Mimi Chan, harpsichord
Marion Barraclough, recorder
Reidun Turner, viola da gamba
Sunday 7 December 2008 2pm
ST. PETER’S PARISH HALL
Gisborne St, East Melbourne
Melways 2F Kl
Meet the Artists
Mimi Chan is a third year BMus/LLB student at the University of Melbourne. She is studying harpsichord with John O’Donnell and piano with Professor Ronald Farren-Price. Mimi was awarded her LMusA (piano) in 2005 and AMusA with distinction (piano) in 2002. She first began to take an interest in early music during her high school years at Presbyterian Ladies’ College, where she was awarded the Shirley M. Bridges-Cresswell Music Scholarship in 2001 to commence harpsichord studies with Priscilla Alderton. She was also awarded the PLC Old Collegians Melba Memorial Award in 2003. Mimi has performed in the Early Arts Guild of Victoria “Early Music in the Very Round” concert series of 2007 (playing harpsichord) and 2008 (playing organ). Recently Mimi was involved in organising “Music for Life”, a benefit concert raising funds to support a music program for local Sudanese refugee young people. Mimi also enjoys playing piano regularly for worship at Crossway Baptist Church.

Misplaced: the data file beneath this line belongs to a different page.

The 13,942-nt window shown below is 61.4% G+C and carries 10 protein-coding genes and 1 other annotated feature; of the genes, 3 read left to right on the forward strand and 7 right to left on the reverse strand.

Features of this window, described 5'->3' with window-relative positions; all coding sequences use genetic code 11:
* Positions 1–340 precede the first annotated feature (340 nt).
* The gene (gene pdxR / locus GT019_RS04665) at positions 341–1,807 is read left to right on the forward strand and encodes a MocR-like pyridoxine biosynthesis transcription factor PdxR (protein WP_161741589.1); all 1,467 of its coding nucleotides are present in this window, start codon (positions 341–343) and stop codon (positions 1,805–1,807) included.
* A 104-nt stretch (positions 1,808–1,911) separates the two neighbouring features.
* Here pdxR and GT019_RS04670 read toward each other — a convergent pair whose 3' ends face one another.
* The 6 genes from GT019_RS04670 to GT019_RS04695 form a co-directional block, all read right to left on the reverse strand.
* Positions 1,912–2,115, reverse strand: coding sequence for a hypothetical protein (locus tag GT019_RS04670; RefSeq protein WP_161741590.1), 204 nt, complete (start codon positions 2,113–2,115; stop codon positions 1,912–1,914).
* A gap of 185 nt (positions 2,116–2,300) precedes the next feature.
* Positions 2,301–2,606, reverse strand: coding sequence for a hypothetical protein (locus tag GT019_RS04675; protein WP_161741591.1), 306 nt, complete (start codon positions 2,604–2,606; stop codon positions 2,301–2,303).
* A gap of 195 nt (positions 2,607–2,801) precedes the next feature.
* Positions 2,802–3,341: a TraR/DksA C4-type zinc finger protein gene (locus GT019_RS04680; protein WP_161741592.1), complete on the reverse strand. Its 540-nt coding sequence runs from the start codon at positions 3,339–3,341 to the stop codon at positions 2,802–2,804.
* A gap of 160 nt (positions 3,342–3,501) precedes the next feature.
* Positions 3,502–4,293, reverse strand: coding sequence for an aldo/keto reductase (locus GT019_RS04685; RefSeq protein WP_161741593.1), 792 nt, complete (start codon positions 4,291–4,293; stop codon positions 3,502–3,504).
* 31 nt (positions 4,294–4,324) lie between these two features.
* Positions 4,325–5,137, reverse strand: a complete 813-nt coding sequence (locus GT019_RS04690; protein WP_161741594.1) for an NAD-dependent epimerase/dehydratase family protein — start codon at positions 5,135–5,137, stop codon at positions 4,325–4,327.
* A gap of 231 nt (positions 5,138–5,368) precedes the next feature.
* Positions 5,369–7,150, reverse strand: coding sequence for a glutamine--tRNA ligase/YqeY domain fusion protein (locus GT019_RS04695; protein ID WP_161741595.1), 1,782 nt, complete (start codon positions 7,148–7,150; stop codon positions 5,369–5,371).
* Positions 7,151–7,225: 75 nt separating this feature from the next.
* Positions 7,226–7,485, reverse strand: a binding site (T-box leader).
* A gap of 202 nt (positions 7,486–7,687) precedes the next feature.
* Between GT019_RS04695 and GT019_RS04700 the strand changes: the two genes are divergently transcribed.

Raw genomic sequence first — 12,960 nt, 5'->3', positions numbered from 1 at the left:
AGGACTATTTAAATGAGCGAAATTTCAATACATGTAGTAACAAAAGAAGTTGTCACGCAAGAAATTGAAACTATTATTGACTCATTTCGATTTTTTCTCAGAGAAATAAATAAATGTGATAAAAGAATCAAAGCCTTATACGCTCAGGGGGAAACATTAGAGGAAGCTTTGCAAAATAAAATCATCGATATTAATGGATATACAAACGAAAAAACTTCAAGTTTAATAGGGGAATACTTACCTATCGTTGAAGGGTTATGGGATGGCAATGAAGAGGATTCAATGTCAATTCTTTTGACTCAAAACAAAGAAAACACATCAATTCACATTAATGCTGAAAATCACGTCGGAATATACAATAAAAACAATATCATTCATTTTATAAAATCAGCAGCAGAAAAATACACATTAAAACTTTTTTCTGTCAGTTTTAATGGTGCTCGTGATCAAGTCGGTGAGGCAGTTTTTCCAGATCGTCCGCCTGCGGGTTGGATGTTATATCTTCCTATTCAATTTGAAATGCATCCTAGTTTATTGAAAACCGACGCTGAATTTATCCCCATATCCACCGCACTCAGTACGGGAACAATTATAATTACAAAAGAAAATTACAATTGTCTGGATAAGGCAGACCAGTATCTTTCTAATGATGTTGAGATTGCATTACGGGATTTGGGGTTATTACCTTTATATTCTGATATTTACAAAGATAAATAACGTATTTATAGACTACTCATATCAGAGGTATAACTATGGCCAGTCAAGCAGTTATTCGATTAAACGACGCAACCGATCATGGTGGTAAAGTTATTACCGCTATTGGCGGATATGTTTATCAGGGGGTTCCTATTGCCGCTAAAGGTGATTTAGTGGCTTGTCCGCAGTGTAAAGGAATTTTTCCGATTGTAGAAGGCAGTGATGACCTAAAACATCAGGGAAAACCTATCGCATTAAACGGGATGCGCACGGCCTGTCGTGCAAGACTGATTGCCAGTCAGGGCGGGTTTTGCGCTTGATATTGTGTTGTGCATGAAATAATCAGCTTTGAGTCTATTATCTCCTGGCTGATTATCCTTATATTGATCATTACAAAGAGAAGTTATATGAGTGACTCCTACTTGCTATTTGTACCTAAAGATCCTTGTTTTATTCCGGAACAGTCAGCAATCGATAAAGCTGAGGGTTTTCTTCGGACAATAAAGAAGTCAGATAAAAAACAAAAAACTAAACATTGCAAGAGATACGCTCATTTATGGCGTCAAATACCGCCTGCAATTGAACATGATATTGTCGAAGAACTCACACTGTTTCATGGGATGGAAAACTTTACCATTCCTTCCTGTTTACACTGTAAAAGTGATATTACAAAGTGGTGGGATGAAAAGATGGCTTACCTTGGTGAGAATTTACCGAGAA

Marion Barraclough is studying a Bachelor of Music/Bachelor of Laws degree at The University of Melbourne and is a member of the Baroque Ensemble at the Early Music Studio led by Greg Dikmans. In October Marion appeared with the ensemble in Recreation de Musique, Melbourne University’s Faculty of Music Opera Project during the Spring Early Music Festival. This year Marion has also enjoyed performing in the EMS Soiree series, the Past Echoes Autumn Music Festival and in the Early Music in the Very Round series at St Cuthbert’s Brighton. Keen to immerse herself in a deeper study of baroque music, this year she commenced Baroque Flute studies under Greg Dikmans. Beyond academic study, practice and part-time work as a music teacher, Marion is an active member of Students In Free Enterprise and is Education Officer of the Melbourne University Music Students’ Society. Marion hopes 2009 will bring opportunities for travel and collaborations with other musicians.